Where’s the data?
In Kathleen Richards’ article, we note a number of unfortunate declarations that are unsupported by easily accessible data. Ms. Richards’ article could be summarized as the misguided abdication of responsibility by many officials in the mistaken belief that “nothing works.” Responses to juvenile crime do work, but it’s necessary to get the facts straight to ensure that efforts can be successful. Juvenile crime is often misperceived, and this can lead to emotional statements that are not supported by the numbers.
While we understand that Alameda County has suffered far too many homicides (one is too many) and a high degree of crime, Ms. Richards provides no data in her article to support the contention that juvenile crime is on the rise. She writes that “there has been an overall increase in juvenile violence” according to the Oakland Police spokesman, and that many adults have juvenile histories. The latter comment has little to do with the current trend in juvenile crime, and the first comment appears to be anecdotal, especially in light of data compiled by the Criminal Justice Statistics Center, a research branch of the California Attorney General’s office, indicating that overall juvenile crime has decreased over the last five years.
Ms. Richards goes on to mention the high robbery and burglary numbers over the last two years, and provides a quote from the District Attorney that robbery by juveniles of adults is “now sport.” Additionally, an Oakland police officer mentions that juvenile crime is now “more off the hook.” But where are the numbers? Had Ms. Richards researched the numbers, she would not have written that the “vast majority” of Alameda robberies have been committed by juveniles. In fact, according to the Criminal Justice Statistics Center, over the last five years, in Alameda, the number of arrests of juveniles for felony robbery has remained fairly constant at about 360. This represents 39 percent of the total felony robbery arrests for the county.
Increased and improved rehabilitative programs are certainly necessary. Detention must be only a part of a continuum of services available to assist youth who break the law, and it should be used only for the highest-risk offenders. The bulk of Ms. Richards’ article will hopefully serve the community by highlighting the needs to properly fund both detention and incarceration alternatives and community programs so that youth can fully appreciate the impacts of offending while gaining skills and support to avoid offending in the future. It is not acceptable, however, to print assertions about a rise in juvenile crime that is not borne out by the facts.
Megan Corcoran, director of policy and communications, Center on Juvenile and Criminal Justice, San Francisco
Kathleen Richards responds
Numbers alone don’t tell the complete story on the current trend in juvenile crime in Oakland and Alameda County, and that’s why I used anecdotal evidence from those who are involved in the juvenile justice system. Juvenile arrest rates reveal only how many juveniles are being arrested for crimes, not how many are actually committing crimes. Arrest rates are not accurate measurements in this case because they don’t reveal how police officers have been discouraged from arresting juveniles: there are fewer officers on the job, more paperwork involved, and policies that have moved away from punishing offending juveniles. While I mention the decline in juvenile arrest rates statewide, I also give numbers on the rise in reported crimes in Oakland. Since arrests are not always made for each crime, it’s impossible to tell how many juveniles are committing these crimes.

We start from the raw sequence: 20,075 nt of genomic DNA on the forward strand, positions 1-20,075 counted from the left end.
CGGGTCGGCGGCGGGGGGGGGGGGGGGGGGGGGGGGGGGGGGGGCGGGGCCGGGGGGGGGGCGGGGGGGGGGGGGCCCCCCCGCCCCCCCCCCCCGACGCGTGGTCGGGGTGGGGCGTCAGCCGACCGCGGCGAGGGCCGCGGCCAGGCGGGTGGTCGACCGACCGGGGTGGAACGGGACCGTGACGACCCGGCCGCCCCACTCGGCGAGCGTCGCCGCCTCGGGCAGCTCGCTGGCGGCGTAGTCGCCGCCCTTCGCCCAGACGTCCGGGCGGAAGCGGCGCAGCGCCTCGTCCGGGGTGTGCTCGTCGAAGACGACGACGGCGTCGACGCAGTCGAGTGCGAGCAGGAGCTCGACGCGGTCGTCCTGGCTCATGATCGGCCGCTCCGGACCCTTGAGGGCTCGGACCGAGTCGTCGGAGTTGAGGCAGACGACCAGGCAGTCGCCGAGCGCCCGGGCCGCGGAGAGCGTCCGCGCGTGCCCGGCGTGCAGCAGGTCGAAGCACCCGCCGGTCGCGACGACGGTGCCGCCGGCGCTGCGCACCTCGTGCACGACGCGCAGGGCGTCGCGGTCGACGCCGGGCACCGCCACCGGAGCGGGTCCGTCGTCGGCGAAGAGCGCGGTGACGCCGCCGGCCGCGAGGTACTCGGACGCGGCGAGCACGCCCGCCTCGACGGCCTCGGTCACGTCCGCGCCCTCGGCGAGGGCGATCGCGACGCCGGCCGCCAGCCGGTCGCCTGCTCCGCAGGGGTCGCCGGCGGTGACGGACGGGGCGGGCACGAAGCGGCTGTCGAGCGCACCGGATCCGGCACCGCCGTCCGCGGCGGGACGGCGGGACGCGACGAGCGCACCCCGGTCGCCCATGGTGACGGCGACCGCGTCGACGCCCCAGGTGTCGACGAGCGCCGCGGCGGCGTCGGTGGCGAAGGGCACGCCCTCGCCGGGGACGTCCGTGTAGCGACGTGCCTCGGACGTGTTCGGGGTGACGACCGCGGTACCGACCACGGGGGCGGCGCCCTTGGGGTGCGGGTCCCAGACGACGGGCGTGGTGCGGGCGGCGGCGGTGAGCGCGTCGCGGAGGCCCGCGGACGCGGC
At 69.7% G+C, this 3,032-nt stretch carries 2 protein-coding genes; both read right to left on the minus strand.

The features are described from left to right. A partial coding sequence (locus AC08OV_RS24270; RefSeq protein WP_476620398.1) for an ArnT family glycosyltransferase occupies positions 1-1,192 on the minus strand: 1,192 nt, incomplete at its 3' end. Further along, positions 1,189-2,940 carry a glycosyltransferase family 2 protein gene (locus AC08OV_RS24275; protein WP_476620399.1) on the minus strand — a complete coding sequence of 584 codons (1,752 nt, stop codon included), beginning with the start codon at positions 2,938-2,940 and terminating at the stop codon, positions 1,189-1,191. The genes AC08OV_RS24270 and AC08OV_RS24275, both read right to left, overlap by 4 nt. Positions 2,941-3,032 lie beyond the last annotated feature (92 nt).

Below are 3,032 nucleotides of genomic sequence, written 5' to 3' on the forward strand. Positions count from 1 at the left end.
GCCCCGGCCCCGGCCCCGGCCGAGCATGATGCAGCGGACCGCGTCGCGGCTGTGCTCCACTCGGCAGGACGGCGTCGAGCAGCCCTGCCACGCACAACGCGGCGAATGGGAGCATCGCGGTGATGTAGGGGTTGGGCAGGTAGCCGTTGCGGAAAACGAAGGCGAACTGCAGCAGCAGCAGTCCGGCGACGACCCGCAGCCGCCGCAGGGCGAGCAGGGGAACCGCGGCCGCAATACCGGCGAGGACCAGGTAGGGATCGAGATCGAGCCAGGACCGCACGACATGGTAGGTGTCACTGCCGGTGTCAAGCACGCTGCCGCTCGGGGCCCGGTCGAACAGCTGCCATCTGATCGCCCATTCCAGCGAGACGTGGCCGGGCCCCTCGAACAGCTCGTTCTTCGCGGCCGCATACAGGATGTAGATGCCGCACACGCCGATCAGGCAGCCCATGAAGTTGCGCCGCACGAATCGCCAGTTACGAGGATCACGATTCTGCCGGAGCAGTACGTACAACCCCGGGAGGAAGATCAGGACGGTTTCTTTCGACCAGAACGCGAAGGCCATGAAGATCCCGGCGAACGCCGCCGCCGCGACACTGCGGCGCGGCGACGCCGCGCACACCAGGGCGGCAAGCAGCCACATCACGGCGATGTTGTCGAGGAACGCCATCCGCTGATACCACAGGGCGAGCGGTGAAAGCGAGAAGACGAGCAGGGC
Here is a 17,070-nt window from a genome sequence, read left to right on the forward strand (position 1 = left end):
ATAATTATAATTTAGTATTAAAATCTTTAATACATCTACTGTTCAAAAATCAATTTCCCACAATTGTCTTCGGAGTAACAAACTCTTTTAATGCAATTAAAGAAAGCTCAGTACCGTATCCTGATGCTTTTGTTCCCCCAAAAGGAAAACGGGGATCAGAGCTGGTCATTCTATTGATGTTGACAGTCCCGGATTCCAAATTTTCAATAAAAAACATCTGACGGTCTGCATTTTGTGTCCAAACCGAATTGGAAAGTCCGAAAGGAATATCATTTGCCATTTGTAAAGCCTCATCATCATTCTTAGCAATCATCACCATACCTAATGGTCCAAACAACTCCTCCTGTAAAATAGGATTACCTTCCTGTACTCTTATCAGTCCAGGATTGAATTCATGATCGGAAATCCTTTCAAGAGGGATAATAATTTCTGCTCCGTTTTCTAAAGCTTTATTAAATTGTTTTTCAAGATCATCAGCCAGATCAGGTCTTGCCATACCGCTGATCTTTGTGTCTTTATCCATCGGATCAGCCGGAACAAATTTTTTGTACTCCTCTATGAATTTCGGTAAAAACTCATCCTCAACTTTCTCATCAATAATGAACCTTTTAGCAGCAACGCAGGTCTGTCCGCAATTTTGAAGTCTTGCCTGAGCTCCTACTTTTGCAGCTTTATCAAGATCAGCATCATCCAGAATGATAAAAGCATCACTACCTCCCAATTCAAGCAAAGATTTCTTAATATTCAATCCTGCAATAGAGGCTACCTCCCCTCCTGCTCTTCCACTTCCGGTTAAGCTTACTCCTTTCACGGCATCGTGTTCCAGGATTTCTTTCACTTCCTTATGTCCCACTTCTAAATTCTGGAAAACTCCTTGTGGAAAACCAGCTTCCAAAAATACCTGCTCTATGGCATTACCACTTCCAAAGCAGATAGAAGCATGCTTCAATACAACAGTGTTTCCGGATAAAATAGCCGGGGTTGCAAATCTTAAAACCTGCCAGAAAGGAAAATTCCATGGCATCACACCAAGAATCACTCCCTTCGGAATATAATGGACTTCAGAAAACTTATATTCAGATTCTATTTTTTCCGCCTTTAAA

The most revealing number cited in my article was that the number of juvenile arrests fell by more than 50 percent in Oakland after the police department closed its juvenile intake desk last year. Debbie Fallehy, who handles the department’s uniform crime reports, said this drop was a direct result of the closure of the intake desk. I strongly believe in using numbers to back up claims, but in this case, it was necessary to look behind the numbers to get an accurate picture of why juvenile crime is on the rise.
Screwed for his good deed
Don’t you think John Mancini possibly had a psychotic event due to the ongoing frustration with having creditors calling and not being compensated for the injury he suffered? His medical bills are mounting and he has no income to pay for them. He signed on with Procurement Services in good faith. When injured, he finds out that they do not carry the required workers’ comp insurance. Now they are claiming that the company cannot afford to pay his medical expenses. How do they expect him to pay since he cannot work any longer? How can a company such as Procurement Services send American workers to a war zone and not think they will need insurance? This is flat-out neglect by Procurement Services.
His family is doing what we can, but I also cannot afford to pay his medical bills. John wanted to help rebuild Iraq and he basically got screwed by Procurement Services for his good deed. John is a basically good person, who, when wronged, shoots off his mouth. This is the first time he has actually acted on any of his threats. John also does not have any memory of the days leading up to and including the fateful day of October 6, 2006. He has also related to me that he has had many flashbacks to his time in Iraq, and possibly Procurement Services is liable for this as well.
Susan Mancini, Phoenix, Arizona